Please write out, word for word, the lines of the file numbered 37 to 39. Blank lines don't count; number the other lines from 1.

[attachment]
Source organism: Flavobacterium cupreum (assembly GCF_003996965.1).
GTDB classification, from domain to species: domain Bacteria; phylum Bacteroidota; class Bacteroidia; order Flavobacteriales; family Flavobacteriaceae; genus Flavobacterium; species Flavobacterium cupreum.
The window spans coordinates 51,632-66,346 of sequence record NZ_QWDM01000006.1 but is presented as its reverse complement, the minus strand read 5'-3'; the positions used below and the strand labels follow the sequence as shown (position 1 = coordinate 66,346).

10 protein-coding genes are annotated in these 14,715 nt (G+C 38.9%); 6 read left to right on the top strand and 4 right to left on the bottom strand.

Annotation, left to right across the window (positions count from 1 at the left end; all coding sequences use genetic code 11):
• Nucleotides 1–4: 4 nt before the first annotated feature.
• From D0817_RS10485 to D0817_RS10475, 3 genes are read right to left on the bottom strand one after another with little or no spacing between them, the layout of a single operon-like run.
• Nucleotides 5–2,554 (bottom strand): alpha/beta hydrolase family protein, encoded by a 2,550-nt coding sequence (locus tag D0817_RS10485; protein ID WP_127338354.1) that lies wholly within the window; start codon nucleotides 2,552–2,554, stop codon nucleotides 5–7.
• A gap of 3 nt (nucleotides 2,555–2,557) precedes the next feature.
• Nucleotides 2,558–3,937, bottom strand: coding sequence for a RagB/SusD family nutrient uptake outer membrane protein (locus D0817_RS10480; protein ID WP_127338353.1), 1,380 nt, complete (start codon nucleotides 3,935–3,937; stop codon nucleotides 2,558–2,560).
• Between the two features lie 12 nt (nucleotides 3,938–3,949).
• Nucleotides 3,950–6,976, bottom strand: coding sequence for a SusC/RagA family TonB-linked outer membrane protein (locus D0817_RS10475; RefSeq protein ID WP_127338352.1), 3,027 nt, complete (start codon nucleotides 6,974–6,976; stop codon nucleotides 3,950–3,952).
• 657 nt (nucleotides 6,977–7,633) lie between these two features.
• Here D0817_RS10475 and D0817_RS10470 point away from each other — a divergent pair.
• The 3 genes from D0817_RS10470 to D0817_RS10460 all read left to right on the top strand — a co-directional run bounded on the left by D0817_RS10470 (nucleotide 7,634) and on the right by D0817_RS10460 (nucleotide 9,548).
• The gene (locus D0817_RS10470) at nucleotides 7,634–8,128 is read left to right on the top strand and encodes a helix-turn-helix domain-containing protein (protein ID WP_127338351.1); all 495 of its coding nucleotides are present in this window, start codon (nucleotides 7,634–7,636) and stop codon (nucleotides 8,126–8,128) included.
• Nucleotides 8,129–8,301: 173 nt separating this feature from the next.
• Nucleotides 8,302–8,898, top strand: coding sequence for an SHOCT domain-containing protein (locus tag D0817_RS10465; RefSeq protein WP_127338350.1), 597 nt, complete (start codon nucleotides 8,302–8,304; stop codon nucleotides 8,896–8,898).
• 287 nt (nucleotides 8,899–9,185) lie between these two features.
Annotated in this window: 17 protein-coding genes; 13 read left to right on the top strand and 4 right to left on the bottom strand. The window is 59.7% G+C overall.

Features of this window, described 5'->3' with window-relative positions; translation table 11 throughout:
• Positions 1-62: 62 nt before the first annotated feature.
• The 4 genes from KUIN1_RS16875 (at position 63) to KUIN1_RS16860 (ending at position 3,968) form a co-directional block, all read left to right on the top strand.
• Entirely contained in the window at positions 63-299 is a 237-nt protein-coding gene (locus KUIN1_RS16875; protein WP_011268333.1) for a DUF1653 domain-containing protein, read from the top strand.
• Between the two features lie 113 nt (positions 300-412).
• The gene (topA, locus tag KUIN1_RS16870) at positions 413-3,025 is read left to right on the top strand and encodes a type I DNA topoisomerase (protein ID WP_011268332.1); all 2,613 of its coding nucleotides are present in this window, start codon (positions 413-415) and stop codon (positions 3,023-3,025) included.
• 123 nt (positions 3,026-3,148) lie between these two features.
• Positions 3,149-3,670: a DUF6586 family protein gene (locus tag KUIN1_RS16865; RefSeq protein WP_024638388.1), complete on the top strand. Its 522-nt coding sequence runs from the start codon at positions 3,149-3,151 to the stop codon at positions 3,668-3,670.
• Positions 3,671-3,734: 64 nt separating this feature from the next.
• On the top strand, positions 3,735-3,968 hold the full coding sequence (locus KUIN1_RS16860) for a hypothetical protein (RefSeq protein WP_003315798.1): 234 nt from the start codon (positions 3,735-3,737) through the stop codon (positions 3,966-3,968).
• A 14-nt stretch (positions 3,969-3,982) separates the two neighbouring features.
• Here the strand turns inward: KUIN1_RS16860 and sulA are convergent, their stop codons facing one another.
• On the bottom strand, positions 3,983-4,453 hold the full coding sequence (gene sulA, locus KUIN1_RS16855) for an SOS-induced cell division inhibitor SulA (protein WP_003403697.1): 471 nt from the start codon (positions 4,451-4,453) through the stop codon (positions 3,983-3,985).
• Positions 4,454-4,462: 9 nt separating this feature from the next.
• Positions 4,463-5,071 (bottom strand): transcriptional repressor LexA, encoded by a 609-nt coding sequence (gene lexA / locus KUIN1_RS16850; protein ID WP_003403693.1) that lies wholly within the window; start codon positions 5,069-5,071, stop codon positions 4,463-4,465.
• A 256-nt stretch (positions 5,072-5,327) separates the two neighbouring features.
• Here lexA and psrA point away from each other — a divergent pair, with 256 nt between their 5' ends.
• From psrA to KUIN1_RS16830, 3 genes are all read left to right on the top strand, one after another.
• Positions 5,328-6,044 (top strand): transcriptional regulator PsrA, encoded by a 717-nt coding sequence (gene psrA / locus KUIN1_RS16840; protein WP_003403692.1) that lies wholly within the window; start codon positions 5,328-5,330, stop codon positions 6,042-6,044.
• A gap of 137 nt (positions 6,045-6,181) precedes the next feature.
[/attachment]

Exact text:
• Here lexA and psrA point away from each other — a divergent pair, with 256 nt between their 5' ends.
• From psrA to KUIN1_RS16830, 3 genes are all read left to right on the top strand, one after another.
• Positions 5,328-6,044 (top strand): transcriptional regulator PsrA, encoded by a 717-nt coding sequence (gene psrA / locus KUIN1_RS16840; protein WP_003403692.1) that lies wholly within the window; start codon positions 5,328-5,330, stop codon positions 6,042-6,044.